On-demand routing protocols construct a path to a given destination only when it is required. They do not maintain topological information about the whole network, and thus there is no periodic exchange of routing information. Since the focus of our study is on the route discovery part of the protocol, we present a brief overview of the route discovery process in AODV in the remainder of this section. When a source node S needs a route to some destination D, it broadcasts a RREQ packet to its immediate neighbors. Each neighboring node rebroadcasts the received RREQ packet only once if it has no valid route to the destination. Each intermediate node that forwards the RREQ packet creates a reverse route pointing towards the source node S. When the intended destination node D or an intermediate node with a valid route to the destination receives the RREQ packet, it replies by sending a route reply (RREP) packet. The RREP packet is unicast towards the source node S along the reverse path set-up by the forwarded RREQ packet. Each intermediate node that participates in forwarding the RREP packet creates a forward route pointing towards the destination D. The state created in each intermediate node along the path from S to D is a hop-by-hop state in which each node remembers only the next hop to destination nodes and not the entire route, as in DSR.

  9. SNAPSHOTS

    Command Window Output Number of Nodes 25

    Finding Neighbour nodes for each node

    …………………….

    ————————————————-

    Node | Neighbours

    ————————————————-

    1

    2

    3

    2

    1

    3

    14 24

    3

    1

    2

    4 13 14 24

    4

    3

    5

    9 14

    5

    4

    6

    8 9 13

    6

    5

    8

    9

    7

    8

    10

    11 22

    8

    5

    6

    7 9 10 11 12

    9

    4

    5

    6 8 10 11 12 13

    10

    7

    8

    9 11 12 22

    11

    7

    8

    9 10 12 13 15

    12

    8

    9

    10 11 13 15

    13

    3

    5

    9 11 12 14 15 16

    14

    2

    3

    4 13 15 16 24

    15

    9

    11

    12 13 14 16 18 22

    16

    13

    14

    15 17 18 24

    17

    16

    18

    24

    18

    15

    16

    17 19

    19

    18

    20

    21

    20

    19

    21

    21 |

    19

    20

    22

    7

    10

    15 23 25

    23

    22

    25

    24

    | 2 3 14 16 17

    25

    | 22 23

    1

    2

    3

    2

    1

    3

    14 24

    3

    1

    2

    4 13 14 24

    4

    3

    5

    9 14

    5

    4

    6

    8 9 13

    6

    5

    8

    9

    7

    8

    10

    11 22

    8

    5

    6

    7 9 10 11 12

    9

    4

    5

    6 8 10 11 12 13

    10

    7

    8

    9 11 12 22

    11

    7

    8

    9 10 12 13 15

    12

    8

    9

    10 11 13 15

    13

    3

    5

    9 11 12 14 15 16

    14

    2

    3

    4 13 15 16 24

    15

    9

    11

    12 13 14 16 18 22

    16

    13

    14

    15 17 18 24

    17

    16

    18

    24

    18

    15

    16

    17 19

    19

    18

    20

    21

    20

    19

    21

    21 |

    19

    20

    22

    7

    10

    15 23 25

    23

    22

    25

    24

    | 2 3 14 16 17

    25

    | 22 23

    |

    |

    |

    |

    |

    |

    |

    |

    |

    |

    |

    |

    |

    |

    |

    |

    |

    |

    |

    |

    |

    |

    ————————————————-

  10. CONCLUSION

Here proposed method that uses colored Petri nets (CPN) to model and verifies the HWMP routing protocol in WMN. The CPN model of HWMP(Hybrid Wireless Mesh Protocol) can effectively simulate the process of on- demand routing part of the HWMP. The result of the state space methods and CPN Tool Simulation can successfully detect whether or not black hole attacks exist in this model. In the case black hole attacks exist,proposes a security routing algorithm based on the mechanism of public encryption. The simulation result shows that the security routing algorithm can effectively prevent the impact of the black hole attack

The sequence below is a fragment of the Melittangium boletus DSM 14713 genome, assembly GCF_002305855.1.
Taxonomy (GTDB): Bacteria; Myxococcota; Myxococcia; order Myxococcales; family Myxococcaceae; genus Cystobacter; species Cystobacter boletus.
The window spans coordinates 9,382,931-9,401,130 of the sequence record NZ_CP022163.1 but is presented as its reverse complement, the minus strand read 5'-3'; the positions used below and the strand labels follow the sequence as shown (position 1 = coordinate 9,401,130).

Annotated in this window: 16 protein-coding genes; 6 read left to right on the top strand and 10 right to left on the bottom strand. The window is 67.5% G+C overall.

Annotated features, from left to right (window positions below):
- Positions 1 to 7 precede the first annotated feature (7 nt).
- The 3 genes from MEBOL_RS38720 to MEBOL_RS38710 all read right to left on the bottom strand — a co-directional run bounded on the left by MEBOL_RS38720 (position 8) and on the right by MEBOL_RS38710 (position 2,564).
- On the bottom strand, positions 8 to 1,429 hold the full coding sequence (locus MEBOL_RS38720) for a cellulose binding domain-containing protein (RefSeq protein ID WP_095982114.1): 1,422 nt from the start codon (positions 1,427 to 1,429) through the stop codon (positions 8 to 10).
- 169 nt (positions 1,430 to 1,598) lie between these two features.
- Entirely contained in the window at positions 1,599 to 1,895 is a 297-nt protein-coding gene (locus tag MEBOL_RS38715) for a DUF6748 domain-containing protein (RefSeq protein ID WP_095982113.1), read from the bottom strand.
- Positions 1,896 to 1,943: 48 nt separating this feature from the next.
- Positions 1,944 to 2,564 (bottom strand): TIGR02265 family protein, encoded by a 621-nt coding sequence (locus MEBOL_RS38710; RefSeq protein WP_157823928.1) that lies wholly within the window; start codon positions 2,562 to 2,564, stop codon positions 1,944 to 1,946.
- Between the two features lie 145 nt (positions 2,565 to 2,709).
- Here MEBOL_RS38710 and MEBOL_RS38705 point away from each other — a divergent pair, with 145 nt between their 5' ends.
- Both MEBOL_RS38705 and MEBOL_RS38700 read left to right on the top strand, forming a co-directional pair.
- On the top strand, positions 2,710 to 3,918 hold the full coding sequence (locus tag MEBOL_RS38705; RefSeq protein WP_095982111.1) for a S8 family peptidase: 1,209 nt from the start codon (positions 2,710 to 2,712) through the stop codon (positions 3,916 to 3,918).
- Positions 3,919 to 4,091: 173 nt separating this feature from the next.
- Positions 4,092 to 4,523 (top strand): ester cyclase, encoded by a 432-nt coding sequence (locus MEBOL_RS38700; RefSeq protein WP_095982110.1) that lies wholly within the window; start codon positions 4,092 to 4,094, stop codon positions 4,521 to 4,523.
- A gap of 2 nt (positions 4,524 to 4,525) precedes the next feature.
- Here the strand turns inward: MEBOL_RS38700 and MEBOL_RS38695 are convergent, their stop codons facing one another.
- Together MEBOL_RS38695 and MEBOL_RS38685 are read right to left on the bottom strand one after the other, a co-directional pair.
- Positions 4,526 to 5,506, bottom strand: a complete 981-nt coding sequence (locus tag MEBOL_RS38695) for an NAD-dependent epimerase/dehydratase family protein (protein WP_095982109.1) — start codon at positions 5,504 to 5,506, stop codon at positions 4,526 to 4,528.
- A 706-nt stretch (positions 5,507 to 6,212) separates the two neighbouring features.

REFERENCES

  1. H. Deng, W. Li, and D.P. Agrawal, Routing Security in Ad HocNetworks, IEEE Communications Magazine, Special Topics on Security in Telecommunication Networks, 40(10), pp.70-75 (2002).

  2. P.C. Tsou , J.M. Chang, Y.H. Lin, H.C. Chao, and J.L. Chen, Developing a BDSR Scheme to Avoid Black Hole Attack based on Proactive and Reactive Architecture in MANETs, Advaced Communication Technology, pp.755-760 (2011).

  3. W. Kozma, and L. Lazos, REAct: Resource-Efficient Accountability for Node Misbehavior in Ad Hoc Networks based on Random Audits, Proceedings of the Second ACM Conference on Wireless Network Security, pp.103-110 (2009).

  4. S. Ramaswamy, H. Fu, M. Sreekantaradhya, J. Dixon, and K. Nygard, Prevention of Cooperative Black Hole Attack in Wireless Ad Hoc Networks, Proceedings of International Conference on Wireless Networks (2003).

  5. H. Weerasinghe nd H. Fu, Preventing Cooperative Black Hole Attacks in Mobile Ad Hoc Networks: Simulation Implementation and Evaluation, Proceedings of the IEEE International Conference on Coommunication (2007).

  6. V.K and A.J PAUL, Detection and Removal of Cooperative Black/Gray hole attack in Mobile Ad Hoc Networks, International Journal of Computer Applications, 1(22),pp.38-42 (2010).

  7. M. Burrows, M . Abadi, and R. Needham, A Logic of Authentication, ACM Transactions on Computer Systems, 8(1),pp. 18-36 (1990).

  8. L. Gong, R. Needham, and R. Yahalom, Reasoning about Belief in Cryptographic Protocols, Proceedings of the 1990 IEEE Computer Society Symposium on Research in Security and Privacy, pp.234- 248 (1990).

  9. W. Mao and C. Boyd, Towards the Formal Analysis of Security Protocols, Proceedings of the Computer Security Foundations Workshop V1, IEEE Computer Society Press, pp. 147-158 (1993).

  10. P. Ryan and S. Schneider, The Modelling and Analysis of Security Protocols: the CSP Approach, Addision-Wesley, 2001.

  11. C. Meadows, The NRL Protocol Analyzer: An Overview, Journal of Logic Programming, 26(2),pp. 113-131 (1996.

  12. I. AI-Azzoni, D.G. Down, and R. Khedri, Modeling and Verification of Cryptographic Protocols Using Coloured Petri Nets And Design/CPN, Nordic Journal of Computing, 12(3), pp.201-228 (2005).

  13. T. Murata, Petri Nets: Properties, Analysis, and Applications, Proceedings of IEEE, 77(4), pp.541-580 (1985).

  14. K. Jensen, Coloured Petri Nets: Basic Concepts Analysis Methods and Practical Use, springer.verlag 1. (1997).

  15. L. J. Munoz, J. Forne, O. Esparaza, M. Soriano, Certificate revocation system implementation based on the Merkle hash tree, Int. J. of Info. Sec. Heidelberg, vol. 2, iss. 2, pp. 110-124, January 2004.

  16. F. Nait-Abdesselam, B. Bensaou, T. Taleb, Detecting and avoiding wormhole attacks in wireless ad-hoc networks, IEEE Comm. Mag Canada, vol. 4, iss. 64, pp. 127-133, April 2008.

  17. V. Zhang, J. Zheng, H. Hu, Security in wireless mesh networks. Florida, USA: Auerbach Publications, 200

Leave a Reply

Your email address will not be published. Required fields are marked *